"Dear God," she prayed, 'let me be something every minute of every hour of my life. Let me be gay; let me be sad. Let me be cold; let me be warm. Let me hungry...have too much to eat. Let me ragged or well dressed. Let me be sincere-be deceitful. Let me be truthful; let me be a liar. Let me be honorable and let me sin. Only let me be something every blessed minute. And when I sleep, let me dream all the time so that not one little piece of living is ever lost'" A Tree Grows in Brooklyn, Chapter 48.
I finished this book yesterday and had to let it settle before I wrote about it. I had to think long and hard before summarizing this book because it's not really about anything but at the same time about so much. The quote posted above from A Tree Grows in Brooklyn I felt sums up the entire novel. Francie Nolan, an 11 year old girl at the beginning of the novel, is a child growing up in pre WWI America. Her family is poor and struggle everyday to live. Francie, while she understands here family's poverty, doesn't let her situation hold her back. Her education is important and she learns new things about people and the world everyday. Francie's journey into adulthood is documented throughout Smith's novel.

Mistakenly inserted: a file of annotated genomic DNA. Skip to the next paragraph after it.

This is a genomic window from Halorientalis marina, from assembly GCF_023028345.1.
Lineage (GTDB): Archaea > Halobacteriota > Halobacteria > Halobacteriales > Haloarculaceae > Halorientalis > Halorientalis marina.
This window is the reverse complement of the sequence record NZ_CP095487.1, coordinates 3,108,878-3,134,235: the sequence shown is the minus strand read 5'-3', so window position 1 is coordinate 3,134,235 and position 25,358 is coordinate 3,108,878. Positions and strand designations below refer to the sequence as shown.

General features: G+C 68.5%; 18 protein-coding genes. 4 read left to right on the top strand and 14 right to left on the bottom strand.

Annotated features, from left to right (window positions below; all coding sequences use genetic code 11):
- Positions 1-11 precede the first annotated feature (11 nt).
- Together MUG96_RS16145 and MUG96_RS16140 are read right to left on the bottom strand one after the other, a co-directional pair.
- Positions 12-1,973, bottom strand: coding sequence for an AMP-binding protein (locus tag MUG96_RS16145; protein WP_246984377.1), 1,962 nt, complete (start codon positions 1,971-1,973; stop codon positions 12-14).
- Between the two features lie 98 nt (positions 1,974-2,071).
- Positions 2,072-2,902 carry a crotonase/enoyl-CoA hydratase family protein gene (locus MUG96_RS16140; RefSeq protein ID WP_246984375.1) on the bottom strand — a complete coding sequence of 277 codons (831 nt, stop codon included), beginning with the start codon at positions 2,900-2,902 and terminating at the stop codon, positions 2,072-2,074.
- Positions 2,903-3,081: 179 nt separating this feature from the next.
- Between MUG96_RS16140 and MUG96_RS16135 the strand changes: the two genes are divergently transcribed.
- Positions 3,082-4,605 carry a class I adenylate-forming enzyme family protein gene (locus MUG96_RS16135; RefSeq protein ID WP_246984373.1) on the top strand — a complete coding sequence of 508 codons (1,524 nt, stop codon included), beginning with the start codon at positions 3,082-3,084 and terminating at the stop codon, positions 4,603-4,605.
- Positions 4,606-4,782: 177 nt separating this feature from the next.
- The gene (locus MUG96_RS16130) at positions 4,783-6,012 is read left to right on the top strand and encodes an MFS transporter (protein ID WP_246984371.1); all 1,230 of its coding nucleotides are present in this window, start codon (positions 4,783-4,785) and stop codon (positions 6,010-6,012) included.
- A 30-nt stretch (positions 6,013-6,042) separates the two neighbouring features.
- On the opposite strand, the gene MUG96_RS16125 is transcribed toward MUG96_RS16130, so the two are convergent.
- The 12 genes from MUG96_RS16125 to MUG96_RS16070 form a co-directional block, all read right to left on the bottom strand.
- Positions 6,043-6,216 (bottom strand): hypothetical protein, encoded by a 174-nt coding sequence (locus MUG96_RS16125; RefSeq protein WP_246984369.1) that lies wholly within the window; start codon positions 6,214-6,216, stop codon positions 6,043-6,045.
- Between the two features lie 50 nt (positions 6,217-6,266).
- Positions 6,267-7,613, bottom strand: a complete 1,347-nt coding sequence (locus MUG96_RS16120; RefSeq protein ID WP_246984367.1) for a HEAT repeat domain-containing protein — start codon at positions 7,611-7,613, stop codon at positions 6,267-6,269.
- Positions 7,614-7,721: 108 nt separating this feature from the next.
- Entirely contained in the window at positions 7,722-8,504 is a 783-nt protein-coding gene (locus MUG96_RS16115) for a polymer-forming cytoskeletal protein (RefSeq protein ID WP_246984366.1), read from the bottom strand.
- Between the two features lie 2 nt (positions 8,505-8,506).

I can not say enough about this book. I loved it so much and am sad that this is the first time that I have read this book, I know it will be one I will pick up many times in the future. Throughout the novel, I found myself traveling back to my own childhood and comparing it to Francie's. Francie also reminded me how important the written word is and what it is to be a passionate and well balanced person. It is no wonder why many before me have read and loved this book and I recommend it to all who are looking for a new perspective on life. While I have so much to say about this novel, I feel that I don't have the words to express what this book now means to me. All I can say is that everyone should read this book. For those who have, I would love to hear what your thoughts on the novel were.
I read this book back in January for my Young Adult Lit class. Some of the following posts will be reviews on the books I read earlier in the year.